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Katie Castree Benyo, MHA: ‘Doing the Right Thing’ for Patients, Clients, and the Business

Katie Castree Benyo (MHA ’12) is a Client Account Lead at Accumen, Inc. – a nationwide technology-enabled consulting services company helping hospitals and health systems respond to new challenges. 

Accumen leverages technology-enabled consulting services to solve complex hospital and health system issues. Based in Scottsdale, AZ with offices in Louisville, KY and Blue Bell, PA, Accumen accelerates results for more than 1,000 U.S. hospitals and health systems by providing expert resources and services, extensive operational and clinical data, as well as analytic technology, according to its website.

At Accumen, Benyo assumes overall responsibility for value execution to the client, including day-to-day oversight of the delivery execution team. She also ensures accountability for all account management aspects of the deal, which includes four pillars of relationship, finance, contract, and resources. 

Katie Castree Benyo
Katie Castree Benyo (MHA ’12) 

Benyo and colleagues are called at Accumen to apply their “Fundamentals,” which are 25 behaviors that they try to bring to life daily. 

“One of my favorites is “Do the right thing, always.” I try to demonstrate an unwavering commitment to doing the right thing in every action taken. Sometimes this is easy, and you’d really have to go out of your way to do something unfair. Other times decisions are more difficult as we consider what is best for patients, our clients, our own teams, and the business,” she said. “At the end of the day, you have to live with your decisions and the impact they have on yourself and others, so make sure you stand by what you believe to be right.”

Benyo holds a bachelor’s degree in Community Health from the University of Illinois, and a master’s degree in Health Administration from Saint Louis University. She is an ASQ-Certified Six Sigma Black Belt, a TeamSTEPPS Master Trainer through AHRQ, and holds a Certificate in Laboratory Quality Management Systems from CLSI. Her work and thought leadership have been published in several articles, she is a frequent presenter at regional and national conferences, and a member of ASQ and ACHE.

Prior to her current role, Benyo operated in the ‘Lab Excellence’ service line. It was there that she focused on implementing operational excellence practices within client labs in an effort to improve their efficiency, cost, quality, and service.

She says that, as a non-laboratorian, she had to quickly learn about the lab and utilize her Lean Six Sigma skills. Now, she works with all service lines to bring value to the client.

“I am again energized by learning more about comprehensive patient blood management, supply chain management, lab stewardship,” she said. “There are so many ways to positively impact patients and healthcare organizations by focusing on these opportunities.”

Benyo now participates in the sales process to extend or add offerings for current clients, and to connect with new clients. 

She says that this, as well as a heavier focus on contracts and financials, has become motivating as she likes to be continually developing new skills.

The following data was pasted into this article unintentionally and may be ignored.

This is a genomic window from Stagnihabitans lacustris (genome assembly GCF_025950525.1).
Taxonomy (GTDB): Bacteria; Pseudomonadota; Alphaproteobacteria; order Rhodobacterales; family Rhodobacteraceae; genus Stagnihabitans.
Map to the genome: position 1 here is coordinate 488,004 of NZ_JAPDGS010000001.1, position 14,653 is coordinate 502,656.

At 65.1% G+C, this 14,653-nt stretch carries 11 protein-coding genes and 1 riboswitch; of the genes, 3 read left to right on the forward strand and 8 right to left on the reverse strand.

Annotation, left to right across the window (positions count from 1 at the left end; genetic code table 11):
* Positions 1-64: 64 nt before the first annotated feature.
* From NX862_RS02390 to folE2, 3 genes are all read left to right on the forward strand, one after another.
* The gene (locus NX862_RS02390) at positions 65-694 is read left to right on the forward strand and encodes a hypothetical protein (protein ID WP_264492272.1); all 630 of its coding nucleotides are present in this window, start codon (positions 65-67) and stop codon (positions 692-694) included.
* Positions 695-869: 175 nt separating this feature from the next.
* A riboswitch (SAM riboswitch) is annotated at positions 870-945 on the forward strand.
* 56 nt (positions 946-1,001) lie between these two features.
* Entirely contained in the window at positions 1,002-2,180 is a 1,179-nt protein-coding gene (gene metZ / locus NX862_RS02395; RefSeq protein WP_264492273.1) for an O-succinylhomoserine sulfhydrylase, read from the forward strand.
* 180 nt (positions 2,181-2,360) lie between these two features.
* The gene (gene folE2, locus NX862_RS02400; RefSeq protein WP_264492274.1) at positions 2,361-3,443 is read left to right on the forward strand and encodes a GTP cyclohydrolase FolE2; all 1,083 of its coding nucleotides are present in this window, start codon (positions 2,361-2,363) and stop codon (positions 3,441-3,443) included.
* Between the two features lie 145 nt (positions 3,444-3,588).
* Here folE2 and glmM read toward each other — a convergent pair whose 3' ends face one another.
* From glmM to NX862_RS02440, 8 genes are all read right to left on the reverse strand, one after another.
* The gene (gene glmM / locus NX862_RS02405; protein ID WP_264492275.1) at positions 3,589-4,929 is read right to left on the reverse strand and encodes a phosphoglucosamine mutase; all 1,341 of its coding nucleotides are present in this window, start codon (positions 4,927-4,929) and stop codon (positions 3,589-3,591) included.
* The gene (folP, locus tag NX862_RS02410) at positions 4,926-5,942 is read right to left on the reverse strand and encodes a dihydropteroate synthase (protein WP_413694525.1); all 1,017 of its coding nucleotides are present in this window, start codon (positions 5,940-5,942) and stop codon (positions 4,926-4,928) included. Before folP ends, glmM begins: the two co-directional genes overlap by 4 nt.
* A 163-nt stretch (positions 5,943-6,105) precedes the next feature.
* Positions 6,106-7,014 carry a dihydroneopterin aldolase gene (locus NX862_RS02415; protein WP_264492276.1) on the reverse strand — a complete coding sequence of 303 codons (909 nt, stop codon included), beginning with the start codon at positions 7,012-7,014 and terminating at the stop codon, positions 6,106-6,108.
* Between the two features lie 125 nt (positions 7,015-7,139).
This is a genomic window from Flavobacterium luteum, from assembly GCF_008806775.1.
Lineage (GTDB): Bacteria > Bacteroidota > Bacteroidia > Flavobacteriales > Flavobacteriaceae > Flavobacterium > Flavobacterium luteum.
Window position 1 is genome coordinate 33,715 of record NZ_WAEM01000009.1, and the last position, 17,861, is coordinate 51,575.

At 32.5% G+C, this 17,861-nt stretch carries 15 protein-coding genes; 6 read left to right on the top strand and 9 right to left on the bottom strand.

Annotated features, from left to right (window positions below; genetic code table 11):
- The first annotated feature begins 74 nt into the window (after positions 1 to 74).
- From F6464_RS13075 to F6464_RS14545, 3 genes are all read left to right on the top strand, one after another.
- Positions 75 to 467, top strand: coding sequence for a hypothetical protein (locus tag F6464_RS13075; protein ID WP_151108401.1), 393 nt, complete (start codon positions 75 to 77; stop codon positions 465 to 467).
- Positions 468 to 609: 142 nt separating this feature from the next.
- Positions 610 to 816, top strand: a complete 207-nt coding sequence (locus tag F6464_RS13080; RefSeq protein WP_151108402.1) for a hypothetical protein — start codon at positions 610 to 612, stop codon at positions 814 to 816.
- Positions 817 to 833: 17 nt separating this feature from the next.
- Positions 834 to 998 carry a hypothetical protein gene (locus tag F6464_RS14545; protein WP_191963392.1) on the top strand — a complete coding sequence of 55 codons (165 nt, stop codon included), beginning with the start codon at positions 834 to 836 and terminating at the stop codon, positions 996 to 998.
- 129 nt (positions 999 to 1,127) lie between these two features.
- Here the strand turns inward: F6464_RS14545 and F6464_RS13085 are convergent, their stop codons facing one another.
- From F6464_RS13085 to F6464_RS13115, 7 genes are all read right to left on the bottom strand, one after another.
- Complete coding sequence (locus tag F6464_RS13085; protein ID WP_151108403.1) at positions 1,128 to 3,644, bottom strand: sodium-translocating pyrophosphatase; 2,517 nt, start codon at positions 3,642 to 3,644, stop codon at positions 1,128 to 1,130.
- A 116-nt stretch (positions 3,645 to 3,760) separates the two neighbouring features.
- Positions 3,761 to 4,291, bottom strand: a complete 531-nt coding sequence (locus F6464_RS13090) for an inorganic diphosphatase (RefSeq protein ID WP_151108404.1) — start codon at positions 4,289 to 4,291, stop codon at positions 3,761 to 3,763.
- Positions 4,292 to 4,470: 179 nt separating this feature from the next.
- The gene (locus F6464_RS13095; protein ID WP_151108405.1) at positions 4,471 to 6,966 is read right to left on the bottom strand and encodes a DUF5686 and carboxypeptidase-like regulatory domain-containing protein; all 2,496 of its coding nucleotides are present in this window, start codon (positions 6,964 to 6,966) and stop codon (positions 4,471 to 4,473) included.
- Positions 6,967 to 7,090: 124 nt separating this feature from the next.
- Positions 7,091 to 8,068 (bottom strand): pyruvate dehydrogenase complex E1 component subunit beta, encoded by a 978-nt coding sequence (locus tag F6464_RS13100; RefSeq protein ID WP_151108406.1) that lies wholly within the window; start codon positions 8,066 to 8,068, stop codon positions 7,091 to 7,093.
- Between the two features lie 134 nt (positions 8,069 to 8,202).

As the healthcare field and healthcare management advances and changes, Benyo is focused on developing along with it, with an eye on the future.

Something that she says students can learn most intimately from is ‘real-life’ experience.

“It is one thing to know what you can learn from textbooks and lectures, but any work experience or “real life” projects that you can demonstrate will be beneficial. As for competencies, critical thinking, and proactivity.”

Benyo states that having the ability to take in the information around you and use that to decide what next action will advance toward the goal is a powerful skill. 

She states that as students learn, the healthcare industry changes as well. With the impact of the pandemic, she says that several factors from cancer screenings to mental health care will need enhanced focus.

However, the importance of laboratory services and the quality of that service remain a focus for Benyo.

“Aside from financial opportunity, the laboratory also has a huge impact on patient care. Laboratory services leverage 60-70% of all critical decision-making such as admittance, discharge, and medication. So the lab has direct impact, not only on the quality of service that physicians and other healthcare providers receive, but also on the quality of patient care that they ultimately deliver,” she said.  “With the multitude of challenges facing healthcare systems today, now is the time to claim the opportunity that laboratories can provide for both cost reduction and quality improvement leading to better patient care.”

College for Public Health and Social Justice

The Saint Louis University College for Public Health and Social Justice is the only academic unit of its kind, studying social, environmental and physical influences that together determine the health and well-being of people and communities. It also is the only accredited school or college of public health among nearly 250 Catholic institutions of higher education in the United States. Guided by a mission of social justice and focus on finding innovative and collaborative solutions for complex health problems, the college offers nationally recognized programs in public health and health administration.